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For complex numbers $a_{n}, b_{n}$, what would be the next step to simplify this expression:

$$\left \|\sum_{n=1}^\infty a_{n} b_{n}\right \|^{2}=\left \langle \sum_{n=1}^\infty a_{n}b_{n},\sum_{m=1}^\infty a_{m}b_{m}\right \rangle$$

Is it $=\sum_{n=1}^\infty \sum_{m=1}^\infty |a_{n}|^{2}|b_{m}|^{2}$ !?

where $|a_{n}|^{2}=a_{n}\overline{a_{n}}$

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When you say "Is it = $\sum_{n=1}^\infty \sum_{n=1}^\infty |a_{n}|^{2}|b_{n}|^{2}$", the two sums should use different indices. – Zev Chonoles Mar 16 '11 at 0:31
Right, I fixed it. – user8315 Mar 16 '11 at 0:33

You could simplify it some this way: $$\left \langle \sum_{n=1}^\infty a_{n}b_{n},\sum_{m=1}^\infty a_{m}b_{m}\right \rangle=\lim_{N \to \infty} \lim_{M\to \infty} \left \langle \sum_{n=1}^N a_{n}b_{n},\sum_{m=1}^M a_{m}b_{m}\right \rangle = \lim_{N \to \infty} \lim_{M\to \infty} \sum_{n=1}^N \sum_{m=1}^M \left \langle a_{n}b_{n}, a_{m}b_{m}\right \rangle$$ $$ = \sum_{n=1}^\infty \sum_{m=1}^\infty \left \langle a_{n}b_{n}, a_{m}b_{m}\right \rangle=\sum_{n=1}^\infty \sum_{m=1}^\infty a_{n}b_{n} \overline{a_{m}b_{m}}$$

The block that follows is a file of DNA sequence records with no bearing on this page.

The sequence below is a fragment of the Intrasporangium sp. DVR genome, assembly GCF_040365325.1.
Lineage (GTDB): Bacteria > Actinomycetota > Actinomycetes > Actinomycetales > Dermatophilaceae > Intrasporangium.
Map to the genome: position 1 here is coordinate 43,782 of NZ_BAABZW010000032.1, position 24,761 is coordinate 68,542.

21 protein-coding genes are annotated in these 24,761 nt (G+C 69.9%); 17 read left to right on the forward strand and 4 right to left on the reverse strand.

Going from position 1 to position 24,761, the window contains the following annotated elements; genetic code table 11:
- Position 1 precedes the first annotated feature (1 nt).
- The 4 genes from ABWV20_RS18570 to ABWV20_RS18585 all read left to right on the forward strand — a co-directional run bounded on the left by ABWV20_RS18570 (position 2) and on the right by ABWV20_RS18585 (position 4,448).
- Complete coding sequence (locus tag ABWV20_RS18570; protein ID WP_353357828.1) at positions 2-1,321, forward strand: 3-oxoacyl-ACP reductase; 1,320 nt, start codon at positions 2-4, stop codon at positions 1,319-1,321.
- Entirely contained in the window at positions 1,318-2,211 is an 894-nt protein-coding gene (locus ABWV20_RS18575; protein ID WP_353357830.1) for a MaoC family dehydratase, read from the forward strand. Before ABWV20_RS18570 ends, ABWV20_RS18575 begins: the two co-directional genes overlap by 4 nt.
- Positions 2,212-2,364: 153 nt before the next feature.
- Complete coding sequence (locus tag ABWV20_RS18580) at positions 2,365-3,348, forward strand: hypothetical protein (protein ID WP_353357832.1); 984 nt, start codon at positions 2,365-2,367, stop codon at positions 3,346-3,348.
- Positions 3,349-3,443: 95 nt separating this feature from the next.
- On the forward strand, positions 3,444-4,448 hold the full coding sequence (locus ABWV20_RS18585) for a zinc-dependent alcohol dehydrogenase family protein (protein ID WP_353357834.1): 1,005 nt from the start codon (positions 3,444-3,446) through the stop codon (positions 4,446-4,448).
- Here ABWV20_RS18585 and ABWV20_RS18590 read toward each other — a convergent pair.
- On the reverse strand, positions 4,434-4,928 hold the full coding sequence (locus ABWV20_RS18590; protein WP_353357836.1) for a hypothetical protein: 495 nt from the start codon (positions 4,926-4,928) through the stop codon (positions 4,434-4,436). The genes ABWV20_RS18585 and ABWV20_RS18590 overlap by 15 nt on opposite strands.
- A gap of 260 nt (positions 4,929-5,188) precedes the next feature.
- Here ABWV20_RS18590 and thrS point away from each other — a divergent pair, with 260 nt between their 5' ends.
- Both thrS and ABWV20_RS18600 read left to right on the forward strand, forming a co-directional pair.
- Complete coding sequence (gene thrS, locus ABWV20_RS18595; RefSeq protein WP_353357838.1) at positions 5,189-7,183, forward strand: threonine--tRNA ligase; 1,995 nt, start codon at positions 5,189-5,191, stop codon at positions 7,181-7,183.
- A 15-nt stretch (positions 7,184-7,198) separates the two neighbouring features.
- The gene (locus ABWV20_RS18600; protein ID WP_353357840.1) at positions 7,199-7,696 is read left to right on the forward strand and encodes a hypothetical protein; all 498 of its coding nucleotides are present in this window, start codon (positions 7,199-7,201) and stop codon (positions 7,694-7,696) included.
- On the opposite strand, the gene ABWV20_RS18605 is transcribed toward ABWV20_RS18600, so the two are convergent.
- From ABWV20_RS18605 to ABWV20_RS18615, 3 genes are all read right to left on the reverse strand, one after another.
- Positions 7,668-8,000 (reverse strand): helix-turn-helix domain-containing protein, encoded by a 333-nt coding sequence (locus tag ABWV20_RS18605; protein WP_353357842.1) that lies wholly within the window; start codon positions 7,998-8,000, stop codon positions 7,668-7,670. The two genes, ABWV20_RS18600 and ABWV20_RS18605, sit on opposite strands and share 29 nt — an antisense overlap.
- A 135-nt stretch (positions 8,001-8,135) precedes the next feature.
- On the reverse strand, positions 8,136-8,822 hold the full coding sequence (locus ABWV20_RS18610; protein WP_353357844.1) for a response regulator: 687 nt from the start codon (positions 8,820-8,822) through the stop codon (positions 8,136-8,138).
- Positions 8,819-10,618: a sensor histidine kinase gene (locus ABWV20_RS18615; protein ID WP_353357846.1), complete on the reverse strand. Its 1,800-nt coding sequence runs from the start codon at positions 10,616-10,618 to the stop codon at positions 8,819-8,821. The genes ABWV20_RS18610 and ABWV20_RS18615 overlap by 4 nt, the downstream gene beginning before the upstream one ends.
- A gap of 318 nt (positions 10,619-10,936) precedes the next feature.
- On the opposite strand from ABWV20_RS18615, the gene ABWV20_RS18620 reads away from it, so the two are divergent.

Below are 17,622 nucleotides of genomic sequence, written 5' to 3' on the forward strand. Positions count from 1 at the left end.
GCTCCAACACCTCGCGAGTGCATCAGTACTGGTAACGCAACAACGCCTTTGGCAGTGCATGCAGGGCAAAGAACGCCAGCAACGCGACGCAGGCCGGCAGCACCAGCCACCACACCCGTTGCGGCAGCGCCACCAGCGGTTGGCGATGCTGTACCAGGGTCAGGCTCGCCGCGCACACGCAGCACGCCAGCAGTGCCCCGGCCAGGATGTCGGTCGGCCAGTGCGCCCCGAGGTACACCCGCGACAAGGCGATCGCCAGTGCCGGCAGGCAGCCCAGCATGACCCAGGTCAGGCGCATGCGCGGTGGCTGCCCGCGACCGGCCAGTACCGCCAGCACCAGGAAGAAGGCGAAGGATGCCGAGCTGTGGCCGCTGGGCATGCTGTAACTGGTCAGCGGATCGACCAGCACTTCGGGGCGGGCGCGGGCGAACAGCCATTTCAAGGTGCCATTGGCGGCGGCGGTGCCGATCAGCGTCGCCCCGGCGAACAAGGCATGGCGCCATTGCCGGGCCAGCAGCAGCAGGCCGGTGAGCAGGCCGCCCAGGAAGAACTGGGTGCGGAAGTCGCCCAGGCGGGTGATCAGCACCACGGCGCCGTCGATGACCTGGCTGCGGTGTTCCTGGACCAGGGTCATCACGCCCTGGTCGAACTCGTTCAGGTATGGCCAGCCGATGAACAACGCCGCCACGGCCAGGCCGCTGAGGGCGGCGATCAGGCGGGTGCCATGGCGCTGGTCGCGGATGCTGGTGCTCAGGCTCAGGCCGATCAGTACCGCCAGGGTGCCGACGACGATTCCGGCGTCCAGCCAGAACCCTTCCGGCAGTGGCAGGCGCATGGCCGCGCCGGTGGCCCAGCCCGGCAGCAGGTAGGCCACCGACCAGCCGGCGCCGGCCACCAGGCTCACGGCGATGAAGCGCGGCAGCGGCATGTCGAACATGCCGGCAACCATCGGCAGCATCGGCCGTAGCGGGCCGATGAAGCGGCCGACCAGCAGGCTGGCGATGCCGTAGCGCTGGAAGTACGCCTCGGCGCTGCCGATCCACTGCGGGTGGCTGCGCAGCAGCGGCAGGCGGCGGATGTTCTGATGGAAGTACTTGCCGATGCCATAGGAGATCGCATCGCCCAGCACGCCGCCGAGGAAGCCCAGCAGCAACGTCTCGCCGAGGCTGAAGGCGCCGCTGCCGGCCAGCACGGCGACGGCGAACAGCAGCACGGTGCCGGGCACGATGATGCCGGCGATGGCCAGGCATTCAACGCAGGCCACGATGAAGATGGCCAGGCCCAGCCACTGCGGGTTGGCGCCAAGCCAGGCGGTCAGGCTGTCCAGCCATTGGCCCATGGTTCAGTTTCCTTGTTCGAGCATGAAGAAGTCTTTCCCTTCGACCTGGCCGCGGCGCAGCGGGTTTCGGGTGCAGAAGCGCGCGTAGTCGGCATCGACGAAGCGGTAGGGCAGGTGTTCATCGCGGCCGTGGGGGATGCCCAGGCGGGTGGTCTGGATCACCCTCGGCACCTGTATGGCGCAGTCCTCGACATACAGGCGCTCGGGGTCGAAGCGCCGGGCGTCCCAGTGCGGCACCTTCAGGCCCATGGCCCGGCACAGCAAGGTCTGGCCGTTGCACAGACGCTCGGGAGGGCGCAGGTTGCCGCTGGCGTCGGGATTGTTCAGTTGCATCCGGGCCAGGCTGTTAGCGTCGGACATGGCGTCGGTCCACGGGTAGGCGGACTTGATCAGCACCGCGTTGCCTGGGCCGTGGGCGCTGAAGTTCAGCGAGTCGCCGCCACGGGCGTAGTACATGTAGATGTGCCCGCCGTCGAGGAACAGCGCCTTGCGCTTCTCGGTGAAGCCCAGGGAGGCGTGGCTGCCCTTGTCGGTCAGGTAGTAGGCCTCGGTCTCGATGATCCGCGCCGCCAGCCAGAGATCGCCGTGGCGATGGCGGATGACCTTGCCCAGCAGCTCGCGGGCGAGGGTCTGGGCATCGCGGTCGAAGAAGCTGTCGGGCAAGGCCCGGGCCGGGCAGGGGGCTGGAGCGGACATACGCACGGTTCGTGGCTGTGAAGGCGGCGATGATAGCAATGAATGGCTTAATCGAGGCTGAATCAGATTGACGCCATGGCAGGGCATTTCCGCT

There are some details in between that I didn't want to type, and I'm a little iffy about the convergence, but I think it works. You can pass the limit outside the inner product because inner products are continuous. Your expression is missing the cross terms.

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I don't think you can simplify it any further. Your simplification does not work because $\sum_{n=1}^\infty \sum_{m=1}^\infty |a_{n}|^{2}|b_{m}|^{2}$ is actually an upper bound for your expression. To see this, test the example $1*1 + 1*(-1) + \cdots = 0$.

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Can you explain why you think it is an upper bound? – Please Delete Account Mar 16 '11 at 3:10
@Approximist, use Cauchy Schwarz. – Soarer Mar 16 '11 at 4:14

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